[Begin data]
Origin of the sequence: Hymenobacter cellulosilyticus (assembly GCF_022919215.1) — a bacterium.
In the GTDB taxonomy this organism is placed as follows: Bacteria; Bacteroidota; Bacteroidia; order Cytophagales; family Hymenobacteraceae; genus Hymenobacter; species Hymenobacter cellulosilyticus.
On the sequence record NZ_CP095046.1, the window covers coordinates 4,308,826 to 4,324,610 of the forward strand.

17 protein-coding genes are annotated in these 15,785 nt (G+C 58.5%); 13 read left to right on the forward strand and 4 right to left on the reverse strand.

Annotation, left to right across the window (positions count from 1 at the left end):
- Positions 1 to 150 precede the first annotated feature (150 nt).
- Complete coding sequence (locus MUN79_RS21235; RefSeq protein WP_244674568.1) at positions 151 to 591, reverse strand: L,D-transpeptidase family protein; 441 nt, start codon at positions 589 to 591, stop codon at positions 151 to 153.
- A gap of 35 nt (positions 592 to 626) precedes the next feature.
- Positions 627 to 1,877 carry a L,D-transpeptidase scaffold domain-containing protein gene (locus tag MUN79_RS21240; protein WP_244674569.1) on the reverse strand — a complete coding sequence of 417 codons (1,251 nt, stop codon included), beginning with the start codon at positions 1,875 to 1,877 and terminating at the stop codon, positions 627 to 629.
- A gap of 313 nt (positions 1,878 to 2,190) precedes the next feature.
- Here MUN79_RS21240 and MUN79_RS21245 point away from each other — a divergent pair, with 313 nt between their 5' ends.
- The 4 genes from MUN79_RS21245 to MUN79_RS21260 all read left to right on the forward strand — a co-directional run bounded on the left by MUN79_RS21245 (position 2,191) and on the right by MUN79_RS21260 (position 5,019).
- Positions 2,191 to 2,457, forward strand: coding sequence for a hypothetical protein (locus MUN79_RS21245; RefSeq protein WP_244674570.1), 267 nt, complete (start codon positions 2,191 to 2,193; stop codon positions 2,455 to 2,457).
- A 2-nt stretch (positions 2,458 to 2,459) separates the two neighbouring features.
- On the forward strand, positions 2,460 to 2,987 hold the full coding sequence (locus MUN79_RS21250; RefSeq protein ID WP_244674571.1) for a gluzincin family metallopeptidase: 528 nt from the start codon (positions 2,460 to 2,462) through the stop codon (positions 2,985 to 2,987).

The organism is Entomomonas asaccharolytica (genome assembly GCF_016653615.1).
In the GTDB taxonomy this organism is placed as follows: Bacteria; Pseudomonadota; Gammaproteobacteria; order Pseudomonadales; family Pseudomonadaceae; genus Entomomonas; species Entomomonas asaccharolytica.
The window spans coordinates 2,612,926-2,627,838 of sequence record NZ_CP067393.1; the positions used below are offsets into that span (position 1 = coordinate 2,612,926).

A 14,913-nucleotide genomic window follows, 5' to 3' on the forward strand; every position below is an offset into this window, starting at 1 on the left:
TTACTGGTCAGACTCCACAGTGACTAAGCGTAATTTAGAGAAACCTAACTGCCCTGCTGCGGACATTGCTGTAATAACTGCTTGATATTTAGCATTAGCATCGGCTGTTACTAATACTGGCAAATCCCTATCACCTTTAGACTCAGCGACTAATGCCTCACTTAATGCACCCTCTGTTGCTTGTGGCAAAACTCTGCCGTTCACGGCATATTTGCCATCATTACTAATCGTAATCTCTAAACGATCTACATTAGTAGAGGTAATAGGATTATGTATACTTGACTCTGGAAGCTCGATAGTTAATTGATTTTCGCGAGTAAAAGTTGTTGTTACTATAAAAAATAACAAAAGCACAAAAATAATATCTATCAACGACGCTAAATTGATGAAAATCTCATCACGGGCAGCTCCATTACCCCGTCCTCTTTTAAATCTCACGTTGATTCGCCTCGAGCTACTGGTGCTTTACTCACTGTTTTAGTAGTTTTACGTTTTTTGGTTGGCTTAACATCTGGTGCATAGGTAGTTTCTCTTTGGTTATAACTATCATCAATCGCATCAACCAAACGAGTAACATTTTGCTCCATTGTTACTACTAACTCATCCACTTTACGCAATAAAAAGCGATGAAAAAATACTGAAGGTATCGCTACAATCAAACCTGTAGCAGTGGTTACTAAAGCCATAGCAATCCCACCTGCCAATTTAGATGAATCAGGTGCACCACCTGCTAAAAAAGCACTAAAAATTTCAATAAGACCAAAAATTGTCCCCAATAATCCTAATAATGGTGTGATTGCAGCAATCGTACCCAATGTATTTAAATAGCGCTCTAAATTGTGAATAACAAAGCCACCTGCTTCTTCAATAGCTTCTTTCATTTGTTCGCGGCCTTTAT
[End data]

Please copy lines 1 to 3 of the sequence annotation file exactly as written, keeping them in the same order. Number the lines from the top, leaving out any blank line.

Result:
Origin of the sequence: Hymenobacter cellulosilyticus (assembly GCF_022919215.1) — a bacterium.
In the GTDB taxonomy this organism is placed as follows: Bacteria; Bacteroidota; Bacteroidia; order Cytophagales; family Hymenobacteraceae; genus Hymenobacter; species Hymenobacter cellulosilyticus.
On the sequence record NZ_CP095046.1, the window covers coordinates 4,308,826 to 4,324,610 of the forward strand.